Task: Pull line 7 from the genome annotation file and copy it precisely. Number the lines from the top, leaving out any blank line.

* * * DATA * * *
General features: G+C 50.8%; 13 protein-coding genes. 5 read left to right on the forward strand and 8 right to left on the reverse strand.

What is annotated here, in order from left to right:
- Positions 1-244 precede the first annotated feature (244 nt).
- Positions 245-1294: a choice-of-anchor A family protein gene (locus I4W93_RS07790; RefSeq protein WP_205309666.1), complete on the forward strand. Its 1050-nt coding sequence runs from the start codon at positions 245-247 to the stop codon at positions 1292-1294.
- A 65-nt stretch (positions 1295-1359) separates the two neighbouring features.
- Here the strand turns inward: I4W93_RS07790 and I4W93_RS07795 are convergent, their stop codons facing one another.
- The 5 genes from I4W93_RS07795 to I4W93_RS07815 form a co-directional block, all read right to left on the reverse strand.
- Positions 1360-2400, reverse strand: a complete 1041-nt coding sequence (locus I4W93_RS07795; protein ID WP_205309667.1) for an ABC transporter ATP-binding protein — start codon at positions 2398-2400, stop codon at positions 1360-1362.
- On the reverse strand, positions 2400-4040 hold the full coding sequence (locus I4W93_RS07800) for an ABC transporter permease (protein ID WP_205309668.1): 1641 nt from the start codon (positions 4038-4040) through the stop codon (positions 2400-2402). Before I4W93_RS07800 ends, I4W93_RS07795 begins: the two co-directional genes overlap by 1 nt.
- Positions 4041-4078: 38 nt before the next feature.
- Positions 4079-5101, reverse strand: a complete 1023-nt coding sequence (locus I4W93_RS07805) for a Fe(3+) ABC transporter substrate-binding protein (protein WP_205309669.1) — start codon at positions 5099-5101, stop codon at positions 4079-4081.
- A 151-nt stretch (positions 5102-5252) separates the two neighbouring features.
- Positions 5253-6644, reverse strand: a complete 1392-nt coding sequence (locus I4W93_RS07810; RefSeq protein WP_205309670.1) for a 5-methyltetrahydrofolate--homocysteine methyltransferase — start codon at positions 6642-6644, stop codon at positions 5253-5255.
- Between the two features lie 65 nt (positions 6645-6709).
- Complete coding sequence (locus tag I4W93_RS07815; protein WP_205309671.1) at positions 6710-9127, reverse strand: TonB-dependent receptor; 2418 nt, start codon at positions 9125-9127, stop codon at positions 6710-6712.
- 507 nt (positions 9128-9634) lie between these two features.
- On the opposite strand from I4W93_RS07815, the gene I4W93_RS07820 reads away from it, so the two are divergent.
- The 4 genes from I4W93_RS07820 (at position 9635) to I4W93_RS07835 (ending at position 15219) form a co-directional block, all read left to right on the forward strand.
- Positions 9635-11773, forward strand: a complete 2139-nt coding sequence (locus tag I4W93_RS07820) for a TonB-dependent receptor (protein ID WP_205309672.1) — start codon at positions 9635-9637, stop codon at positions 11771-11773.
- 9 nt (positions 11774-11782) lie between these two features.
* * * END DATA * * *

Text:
- The 5 genes from I4W93_RS07795 to I4W93_RS07815 form a co-directional block, all read right to left on the reverse strand.